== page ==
(Yicai Global) April 22 -- Wang Kai, chief executive of a joint venture between American chip giant Qualcomm and China's Guizhou province that is rumored to be closing down, has departed the company.
"It's a long story," Wang told Yicai Global in response to questions about the reported closure of Huaxintong Semi-Conductor Technology, which employs over 400 people in southwest China.
The Information reported late last week that the company would shut down at the end of this month, citing company employees. Huaxintong has yet to respond to the claims.
Founded in 2016 with CNY1.8 billion (USD268 million) in registered capital, Huaxintong was created primarily to design and develop server chips. Qualcomm has a 55 percent share in the firm, which announced in November that it had started to mass produce the StarDragon 4800 -- the first China-made commercial server processor based on ARM architecture.
Market players have long doubted the project, especially so since Qualcomm announced it was pulling back on its server chip units. No other chipmaker is able to contend with Intel's server chips, whose X86 architecture commands a 95 percent market share.
The plan was set to fail the moment Qualcomm said it would stop developing server chips, a manager at semiconductor designer Arm Holdings told Yicai Global. The company believes cloud computing, particularly edge computing, has greater market potential, he added.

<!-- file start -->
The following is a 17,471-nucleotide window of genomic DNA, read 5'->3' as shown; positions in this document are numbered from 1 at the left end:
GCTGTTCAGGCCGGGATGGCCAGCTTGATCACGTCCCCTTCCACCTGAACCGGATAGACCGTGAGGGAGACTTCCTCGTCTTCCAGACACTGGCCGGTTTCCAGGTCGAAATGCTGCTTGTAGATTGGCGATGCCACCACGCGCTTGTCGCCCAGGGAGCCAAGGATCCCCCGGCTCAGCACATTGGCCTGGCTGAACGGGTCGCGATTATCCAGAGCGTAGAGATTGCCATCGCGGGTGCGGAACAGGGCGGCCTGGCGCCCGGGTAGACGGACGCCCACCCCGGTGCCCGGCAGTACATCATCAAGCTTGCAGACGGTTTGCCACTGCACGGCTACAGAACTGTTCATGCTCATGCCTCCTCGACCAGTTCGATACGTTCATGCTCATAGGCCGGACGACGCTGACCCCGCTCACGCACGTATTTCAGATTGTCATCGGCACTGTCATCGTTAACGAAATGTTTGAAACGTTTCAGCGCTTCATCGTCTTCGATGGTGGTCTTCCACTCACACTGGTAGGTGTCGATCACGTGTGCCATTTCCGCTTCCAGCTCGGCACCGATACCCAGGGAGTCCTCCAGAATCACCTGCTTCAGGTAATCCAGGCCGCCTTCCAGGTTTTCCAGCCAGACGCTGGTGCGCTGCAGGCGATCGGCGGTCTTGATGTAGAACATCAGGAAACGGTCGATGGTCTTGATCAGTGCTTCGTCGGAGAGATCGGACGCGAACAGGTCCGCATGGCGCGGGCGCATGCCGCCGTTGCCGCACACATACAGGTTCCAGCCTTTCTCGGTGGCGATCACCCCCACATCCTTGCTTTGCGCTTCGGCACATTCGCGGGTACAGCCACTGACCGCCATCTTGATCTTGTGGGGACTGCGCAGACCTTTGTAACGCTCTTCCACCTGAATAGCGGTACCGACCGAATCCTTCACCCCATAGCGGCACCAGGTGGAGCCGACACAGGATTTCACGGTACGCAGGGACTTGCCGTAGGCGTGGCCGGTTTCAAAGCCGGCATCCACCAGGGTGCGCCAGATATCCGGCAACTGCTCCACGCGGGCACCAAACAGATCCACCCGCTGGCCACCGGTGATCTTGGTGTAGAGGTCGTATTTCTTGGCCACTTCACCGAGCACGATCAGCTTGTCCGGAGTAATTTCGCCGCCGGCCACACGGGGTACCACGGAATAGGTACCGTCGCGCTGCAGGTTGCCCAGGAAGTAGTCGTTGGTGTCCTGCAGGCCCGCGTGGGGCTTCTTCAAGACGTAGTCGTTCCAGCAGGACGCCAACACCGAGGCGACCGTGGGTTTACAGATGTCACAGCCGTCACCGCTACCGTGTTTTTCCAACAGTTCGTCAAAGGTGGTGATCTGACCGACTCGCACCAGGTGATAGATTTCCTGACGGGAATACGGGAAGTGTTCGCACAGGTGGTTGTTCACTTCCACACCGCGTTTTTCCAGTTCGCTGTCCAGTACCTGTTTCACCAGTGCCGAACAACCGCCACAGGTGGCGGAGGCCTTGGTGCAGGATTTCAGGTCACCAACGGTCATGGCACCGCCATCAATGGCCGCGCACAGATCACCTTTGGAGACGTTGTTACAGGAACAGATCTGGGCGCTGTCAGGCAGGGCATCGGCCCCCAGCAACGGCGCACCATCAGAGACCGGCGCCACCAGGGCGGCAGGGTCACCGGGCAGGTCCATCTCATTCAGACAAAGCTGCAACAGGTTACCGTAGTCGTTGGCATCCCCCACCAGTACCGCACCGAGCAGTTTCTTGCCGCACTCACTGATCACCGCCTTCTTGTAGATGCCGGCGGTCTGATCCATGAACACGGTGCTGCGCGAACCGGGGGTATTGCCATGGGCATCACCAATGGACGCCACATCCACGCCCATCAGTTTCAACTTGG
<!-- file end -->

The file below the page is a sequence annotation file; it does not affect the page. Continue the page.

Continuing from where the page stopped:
Huaxinton's closure could also dampen prospects for Qualcomm's joint venture with state-backed Datong Telecom Technology, chipset designer Lingsheng Technology Guizhou and two other companies, added Sheng Linghai, research director at Gartner. Qualcomm holds a 24 percent stake in that venture.
Several media outlets have speculated that Lingsheng will become a simple agent for Qualcomm and distribute its low-end chips, and that the San Diego-based firm will not transfer its core technology to its joint ventures.
This sets the tone for other companies engaged in China's chip sector, Sheng said, adding that Huaxintong's project had a low rate of return and that other joint ventures will face issues with investment, technology and their controlling shareholders.
Intellectual property ownership will be one of the biggest headaches for similar companies. Qualcomm still controls Huaxintong despite Chinese funds making up most of the registered capital, as like other foreign companies it licenses its technology to the joint venture rather than transferring ownership.
Editors: Liao Shumin, James Boynton